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Magnesium Supplements and Epsom Salts

Frequently Asked Questions About

Questions

1. Do you recommend Epsom salts in the bath to increase magnesium levels?

2. Can you give me a recommendation on types or dosages of magnesium supplements?

Answers

1. Question: Do you recommend Epsom salts in the bath to increase magnesium levels?

1. Answer: No. Epsom salts are very alkaline and I think they can adversely change the pH balance of the skin. One of my relatives used Epsom salt baths to soak his tired feet and legs and soon afterwards developed a leg rash as well as a case of itchy, Athlete's foot - exactly the places that had soaked the most in the Epsom salts.

His rash and fungus both cleared up with a home treatment of apple cider vinegar. Vinegar is very acidic and apparently killed off the fungus and whatever was causing the rash. He'd never had any rashes or fungal infections before he had the Epsom salt bath, and has not had any since, so I do believe the odds were, for him at least, that the Epsom salts caused the problems. Perhaps other people may not have as bad a reaction, but personally I would not use Epsom salts after his experience.

2. Question: Can you give me a recommendation on types or dosages of magnesium supplements?

2. Answer: Sorry, no. As I note in my disclaimer, "See your health care provider for a diagnosis and treatment of any medical concerns you may have, and before implementing any diet, supplement, exercise or other lifestyle changes."

Personally, these days I try to get all of the magnesium I need from my diet. The downside to magnesium supplements is that they are a very alkaline substance that can neutralize stomach acid, which can lead to malabsorption and other health problems. In fact, the main ingredient in many antacids is magnesium, such as Milk of Magnesia, which is a solution of magnesium hydroxide. I have taken and given my given my children magnesium supplements in the past, but on several occasions it has given us all stomach trouble. Eventually I figured out to give my children crushed magnesium in some cultured yogurt, which is an acid forming food, in order to balance the alkalinity of the magnesium.

Remember, taking magnesium supplements every day is like taking an antacid every day. It's not something I personally would do long term. People need the right amount of stomach acid to digest food and kill harmful bacteria, yeast and fungus. If your stomach acid is normal and you take an antacid regularly, logically then this may eventually decrease your stomach acid levels to below normal levels, which means you risk conditions like malabsorption and yeast overgrowth.( For information on the adverse effects of getting too much magnesium, see the "What is the health risk of too much magnesium? " at the web site for the National Institutes of Health.)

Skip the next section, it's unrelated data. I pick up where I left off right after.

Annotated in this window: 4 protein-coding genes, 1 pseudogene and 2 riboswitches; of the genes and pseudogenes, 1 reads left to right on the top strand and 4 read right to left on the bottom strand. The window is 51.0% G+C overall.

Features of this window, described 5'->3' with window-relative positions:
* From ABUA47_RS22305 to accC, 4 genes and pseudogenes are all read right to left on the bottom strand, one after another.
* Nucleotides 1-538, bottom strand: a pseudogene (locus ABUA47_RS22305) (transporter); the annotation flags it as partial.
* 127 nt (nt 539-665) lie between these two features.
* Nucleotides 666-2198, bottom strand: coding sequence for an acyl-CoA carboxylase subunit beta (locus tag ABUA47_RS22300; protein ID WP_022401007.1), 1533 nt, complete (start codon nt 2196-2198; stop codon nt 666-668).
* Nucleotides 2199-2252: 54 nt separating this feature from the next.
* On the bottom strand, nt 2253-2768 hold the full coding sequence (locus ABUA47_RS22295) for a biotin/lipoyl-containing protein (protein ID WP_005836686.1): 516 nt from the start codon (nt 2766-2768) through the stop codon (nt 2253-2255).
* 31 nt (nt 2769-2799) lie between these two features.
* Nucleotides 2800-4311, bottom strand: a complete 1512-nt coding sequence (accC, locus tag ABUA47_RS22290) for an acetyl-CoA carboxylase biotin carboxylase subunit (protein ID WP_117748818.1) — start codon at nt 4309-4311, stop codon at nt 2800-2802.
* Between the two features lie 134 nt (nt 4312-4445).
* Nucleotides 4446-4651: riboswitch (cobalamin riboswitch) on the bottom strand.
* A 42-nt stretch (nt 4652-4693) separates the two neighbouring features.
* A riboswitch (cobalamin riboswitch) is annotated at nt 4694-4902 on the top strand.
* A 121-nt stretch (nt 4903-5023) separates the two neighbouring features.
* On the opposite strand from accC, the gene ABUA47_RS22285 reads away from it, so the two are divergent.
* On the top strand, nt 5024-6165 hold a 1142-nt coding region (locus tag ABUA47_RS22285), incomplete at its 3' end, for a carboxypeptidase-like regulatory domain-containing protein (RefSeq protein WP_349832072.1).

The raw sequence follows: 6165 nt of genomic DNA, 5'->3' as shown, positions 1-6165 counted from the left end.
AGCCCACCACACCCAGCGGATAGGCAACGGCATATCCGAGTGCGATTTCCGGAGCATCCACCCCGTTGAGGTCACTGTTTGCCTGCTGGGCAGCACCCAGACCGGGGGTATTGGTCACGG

(Conversely, if you have perpetually high stomach acid problems, then taking an antacid every day is merely putting a band aid on the problem. A better long term solution may be better to change your overall diet to to eat more alkaline forming foods. )

While I prefer to get my magnesium from my diet, many of my web site readers do report great results, at least in the short term, from magnesium supplementation, especially for conditions like tics and migraines. However, there are some health conditions where magnesium supplements can actually be dangerous, such as kidney disease, so as noted above, talk to your doctor or other licensed health care provider to see if magnesium supplements are advisable for you or your child and for proper dosage instructions.

For information on locating a nutritionally oriented physician, see my section on holistic doctors.

With my children they seem to be doing okay currently by just getting magnesium from their diets. One is a good salad eater of magnesium rich dark green, leafy vegetables. The other one doesn't like salads but will drink "green" drinks (juiced fruits and green vegetables), so they both appear to be getting enough magnesium in the the foods they eat and drink. They both will also eat nuts and beans, especially refried beans, which also seem to be good sources of magnesium.

One of my sons does like to take magnesium supplements on occasion just before he plays competitive sport games to keep from getting nervous. At one point he said taking magnesium actually made him too relaxed and he didn't study enough for some tests at school the next day. After that he cut back on the supplements. For him there actually is such a thing as being too relaxed, as some stress is a good motivator for getting things done.

 

 

Related Pages in This Site:

How to Get More Magnesium in Your Diet

Magnesium and Acid - Base Balance

Getting More Magnesium in Your Child's Diet

Symptoms Associated with Low Magnesium Levels, Part II

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